Some of you may be familiar with my quest for “Twelve 5.12′s in 2012″ this year. For those of you that aren’t, here’s the skinny. At the tail end of last year I managed to eek my way through my very first 5.12a (TKO at Crowder’s Mountain) for the send.
by Erica Lineberry
With one under my belt, the next logical step was to establish myself a little more firmly within the 5.12 grade. I figured averaging one per month would be a reasonable expectation. Plus, twelve 5.12′s in 2012 kinda had a nice ring to it! I knew some routes that catered to my strengths might go in just a few attempts, whereas others that exploited my weaknesses might shut me down despite an untold number of tries. What I didn’t know was that I was going to end up out of commission for all of February and March due to a broken ankle. There was more than a time or two where I thought perhaps my goal was too lofty and I’d bitten off more than I could chew. But despite all the unforeseen hiccups here and there, I was able to wrap up my goal this past weekend on my local turf at Crowders Mountain!
Here’s a list of the dirty dozen, in chronological order:
1. Welcome to Crowders 5.12a – (January, Crowders Mountain, North Carolina). Ironically this route is right beside my 1st. 12, and went in the same number of tries (4), but it couldn’t be any more different. This one probably doesn’t have a single 5.12 move on it, but every single move feels like upper 5.11.
2. Low Brow 5.12a – (April, Meadow River, West Virginia). Toproped this one on my first day back out of my ankle boot, and came back the next weekend and sent it on lead. This one might be one of the most unique lines on my list.
3. Slabster’s Lament 5.12a – (April, Hidden Wall, North Carolina). This one gets the prize for most memorable, hands down, as I had been one move away from a send on it 10 weeks prior when a funky fall caused my ankle to go snap, crackle, pop. It felt good to come back and get this one packaged up and sent.
4. Pockets of Resistance 5.12a – (May, New River Gorge, West Virginia). This one was supposed to be my first 5.12 last year, but it kept spitting me off at the last move, so redemption on this route was the perfect Mother’s Day present!
5. Blind Prophet 5.12b – (May, Pilot Mountain, North Carolina). This one took a ridiculous nine attempts to send, and it wasn’t until the 4th that I actually made it all the way to the anchors. Apparently 12b is harder than 12a. Go figure.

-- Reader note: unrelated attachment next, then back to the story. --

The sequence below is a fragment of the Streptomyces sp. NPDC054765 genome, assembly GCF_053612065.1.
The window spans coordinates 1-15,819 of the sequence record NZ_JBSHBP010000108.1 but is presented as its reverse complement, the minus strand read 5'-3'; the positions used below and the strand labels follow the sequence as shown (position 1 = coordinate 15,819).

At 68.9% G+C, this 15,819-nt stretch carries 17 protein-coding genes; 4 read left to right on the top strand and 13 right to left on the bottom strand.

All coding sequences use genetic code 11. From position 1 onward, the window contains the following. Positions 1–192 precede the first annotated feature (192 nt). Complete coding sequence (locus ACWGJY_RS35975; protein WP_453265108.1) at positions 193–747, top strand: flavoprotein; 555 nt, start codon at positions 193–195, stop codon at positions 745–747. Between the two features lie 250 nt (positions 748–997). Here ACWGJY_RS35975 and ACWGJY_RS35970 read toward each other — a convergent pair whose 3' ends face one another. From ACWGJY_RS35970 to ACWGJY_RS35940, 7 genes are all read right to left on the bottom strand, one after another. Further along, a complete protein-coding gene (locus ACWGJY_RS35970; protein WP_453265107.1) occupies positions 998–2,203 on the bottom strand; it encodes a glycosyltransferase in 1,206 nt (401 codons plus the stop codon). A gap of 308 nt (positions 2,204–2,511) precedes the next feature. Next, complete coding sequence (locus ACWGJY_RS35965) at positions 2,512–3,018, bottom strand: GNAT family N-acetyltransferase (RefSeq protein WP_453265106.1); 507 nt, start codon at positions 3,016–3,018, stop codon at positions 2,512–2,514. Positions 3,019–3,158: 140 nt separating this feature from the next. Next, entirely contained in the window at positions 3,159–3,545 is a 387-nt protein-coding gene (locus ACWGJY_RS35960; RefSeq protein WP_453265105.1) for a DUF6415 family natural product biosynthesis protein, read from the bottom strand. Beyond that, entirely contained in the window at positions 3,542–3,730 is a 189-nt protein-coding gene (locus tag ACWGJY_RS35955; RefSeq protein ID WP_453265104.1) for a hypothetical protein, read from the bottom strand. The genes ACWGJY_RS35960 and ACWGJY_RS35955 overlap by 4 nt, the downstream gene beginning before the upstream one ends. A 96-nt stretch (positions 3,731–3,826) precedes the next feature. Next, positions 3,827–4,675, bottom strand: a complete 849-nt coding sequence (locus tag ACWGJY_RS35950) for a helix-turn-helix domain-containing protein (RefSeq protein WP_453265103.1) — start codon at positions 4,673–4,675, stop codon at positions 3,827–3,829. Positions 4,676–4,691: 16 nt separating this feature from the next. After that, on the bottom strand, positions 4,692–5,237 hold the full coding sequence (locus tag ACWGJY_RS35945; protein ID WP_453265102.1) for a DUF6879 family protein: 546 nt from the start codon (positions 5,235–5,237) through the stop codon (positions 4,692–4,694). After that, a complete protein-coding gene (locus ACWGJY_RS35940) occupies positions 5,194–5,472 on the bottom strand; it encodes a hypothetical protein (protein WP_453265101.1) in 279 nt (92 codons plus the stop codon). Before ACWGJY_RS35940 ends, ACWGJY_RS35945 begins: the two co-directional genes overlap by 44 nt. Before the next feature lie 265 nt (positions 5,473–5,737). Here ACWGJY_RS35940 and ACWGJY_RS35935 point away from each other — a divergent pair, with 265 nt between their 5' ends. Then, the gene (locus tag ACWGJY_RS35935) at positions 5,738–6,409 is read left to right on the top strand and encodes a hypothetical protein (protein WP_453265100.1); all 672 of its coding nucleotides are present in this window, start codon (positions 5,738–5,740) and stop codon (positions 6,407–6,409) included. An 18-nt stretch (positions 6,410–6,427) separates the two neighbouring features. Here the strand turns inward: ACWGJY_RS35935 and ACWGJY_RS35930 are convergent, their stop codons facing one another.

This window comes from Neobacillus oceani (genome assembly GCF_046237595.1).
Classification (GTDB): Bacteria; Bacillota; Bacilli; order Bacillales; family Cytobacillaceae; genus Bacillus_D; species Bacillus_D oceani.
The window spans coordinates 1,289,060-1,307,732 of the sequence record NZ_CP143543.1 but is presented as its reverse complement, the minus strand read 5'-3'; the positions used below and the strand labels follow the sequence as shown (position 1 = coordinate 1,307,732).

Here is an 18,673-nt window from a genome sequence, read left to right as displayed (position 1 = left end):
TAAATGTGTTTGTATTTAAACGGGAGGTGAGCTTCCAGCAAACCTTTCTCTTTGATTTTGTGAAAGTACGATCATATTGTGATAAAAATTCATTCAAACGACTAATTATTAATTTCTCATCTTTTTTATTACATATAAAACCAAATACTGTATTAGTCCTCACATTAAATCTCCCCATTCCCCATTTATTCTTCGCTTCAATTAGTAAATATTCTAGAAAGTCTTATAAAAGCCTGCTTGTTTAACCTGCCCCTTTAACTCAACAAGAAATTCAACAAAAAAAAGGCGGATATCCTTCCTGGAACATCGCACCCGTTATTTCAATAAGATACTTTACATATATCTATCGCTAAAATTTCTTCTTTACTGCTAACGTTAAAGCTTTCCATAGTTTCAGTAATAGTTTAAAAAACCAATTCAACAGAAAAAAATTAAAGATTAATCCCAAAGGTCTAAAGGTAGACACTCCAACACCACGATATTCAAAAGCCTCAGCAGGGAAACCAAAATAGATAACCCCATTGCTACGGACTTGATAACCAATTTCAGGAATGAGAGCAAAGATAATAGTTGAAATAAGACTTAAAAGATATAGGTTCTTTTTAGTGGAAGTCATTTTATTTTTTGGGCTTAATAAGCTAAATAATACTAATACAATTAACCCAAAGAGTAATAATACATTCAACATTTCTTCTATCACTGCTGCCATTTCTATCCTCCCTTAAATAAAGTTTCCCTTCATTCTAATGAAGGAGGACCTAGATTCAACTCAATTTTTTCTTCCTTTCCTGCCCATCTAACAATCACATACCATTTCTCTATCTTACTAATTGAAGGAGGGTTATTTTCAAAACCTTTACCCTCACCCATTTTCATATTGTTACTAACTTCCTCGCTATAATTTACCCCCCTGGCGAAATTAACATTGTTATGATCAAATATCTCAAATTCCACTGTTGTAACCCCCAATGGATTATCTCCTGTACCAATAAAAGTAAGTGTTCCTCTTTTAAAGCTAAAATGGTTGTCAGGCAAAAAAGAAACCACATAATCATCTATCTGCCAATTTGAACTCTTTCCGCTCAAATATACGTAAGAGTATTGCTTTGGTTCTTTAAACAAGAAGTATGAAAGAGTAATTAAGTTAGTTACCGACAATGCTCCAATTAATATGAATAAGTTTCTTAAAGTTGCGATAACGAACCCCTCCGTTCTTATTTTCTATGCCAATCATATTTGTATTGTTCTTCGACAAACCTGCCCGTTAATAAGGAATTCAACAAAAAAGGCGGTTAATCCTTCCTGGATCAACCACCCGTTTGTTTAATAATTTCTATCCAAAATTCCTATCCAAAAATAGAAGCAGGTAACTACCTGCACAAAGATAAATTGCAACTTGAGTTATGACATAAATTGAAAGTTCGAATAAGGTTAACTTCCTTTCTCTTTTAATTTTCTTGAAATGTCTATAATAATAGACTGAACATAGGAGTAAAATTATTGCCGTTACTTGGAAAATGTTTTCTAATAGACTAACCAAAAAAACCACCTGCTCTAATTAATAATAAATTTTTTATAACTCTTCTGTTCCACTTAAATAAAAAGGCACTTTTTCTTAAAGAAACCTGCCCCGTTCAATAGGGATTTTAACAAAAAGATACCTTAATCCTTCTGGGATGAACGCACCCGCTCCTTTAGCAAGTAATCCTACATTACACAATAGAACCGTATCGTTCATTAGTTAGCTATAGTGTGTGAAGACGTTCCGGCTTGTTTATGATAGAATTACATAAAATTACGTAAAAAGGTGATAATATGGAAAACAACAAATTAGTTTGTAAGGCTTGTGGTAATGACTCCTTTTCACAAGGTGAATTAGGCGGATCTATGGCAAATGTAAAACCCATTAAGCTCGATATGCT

6. Last Glitch Effort 5.12a – (June, Boone, North Carolina). This route was tailor made for my climbing style, and I was shocked that it went down as quickly as it did.
7. Freaky Stylee 5.12a – (June, New River Gorge, West Virginia). This one really pushed my physical and mental limits, and has since become the gold standard by which I measure my lead head against. It was truly awesome, but I probably won’t ever get on it again.
8. Wu-tang’s Secret Shinto Ride 5.12a – (July, Ten Sleep Canyon, Wyoming). First 5.12 onsight! V4 business off the deck, then gradually easing terrain to the top.
9. Homerectus Direct 5.12a – (August, New River Gorge, West Virginia). It’s near impossible to send hard during Southeastern summer humidity, but this one move wonder crux went down during a freak autumn-like day in the middle of August.
10. Bullet the New Sky 5.12b – (September, New River Gorge, West Virginia). This one is my favorite of the ones on the list. If there weren’t so many other great climbs at the New, it’d be worth getting on every time I went up there. Spectacular arête climbing – this one took four tries over the course of back to back weekends.
11. Hardcore Jollies 5.12a – (October, Red River Gorge, Kentucky). Kind of un-Red like, but fun nonetheless. Another one with the crux right off the deck.
12. Fashion Direct 5.12c – (November, Crowders Mountain, North Carolina). It was neat that #12 went down at my home crag, and it’s only fitting that the last one would be the hardest one! This line is definitely a test of brains and brawn (and if I were a guy…balls.) A desperate crux down low on crimpers that bite back to a nice rest, then a loooong, intricate upper crux sequence. The upper crux started with a delicate traverse and heinous razor blade crimps and culminated in a very committing move with big whipping potential. My warmup actually shared anchors with this route, and the pucker factor made it too tempting to resist working the moves out on toprope first. The upper crux was feeling good after two toprope burns, but I still felt desperately lost on the lower section. So on my first lead attempt I was expecting to thrash around on the bottom for a while, but amazingly enough I made it through that section clean. I danced around for a little while trying to get my hands right on the traverse, but once I was through I felt strong and powered straight through to the next clip. The rest of the climbing is only 5.10, but it’s pretty darn run-out, and I was feeling adrenalized so I had to consciously make myself slow down and not do anything dumb.
Woo-hoo! Twelve 5.12s are done! It’s not only been a fun ride, but also quite the learning experience. The good thing about having a long term goal was that it kept me focused and motivated throughout the whole year. The bad thing was that a couple of times I put too much pressure on myself to perform, and when that happened I would forget to have fun (which is a shame, since climbing should be fun regardless of whether I send or flail). So what’s next? Vegas, baby! More to come on that next week, but I will say that it involves me getting high (off the ground) with my hubby in the Mojave desert!
Photos by Manuela Eilert
Erica Lineberry is the author of the Crag Mama blog. Check out more of her writing at www.cragmama.com.
Lineberry also wrote “Dirtbagging Family Style” for The Climbing Zine Volume 5 available on Kindle.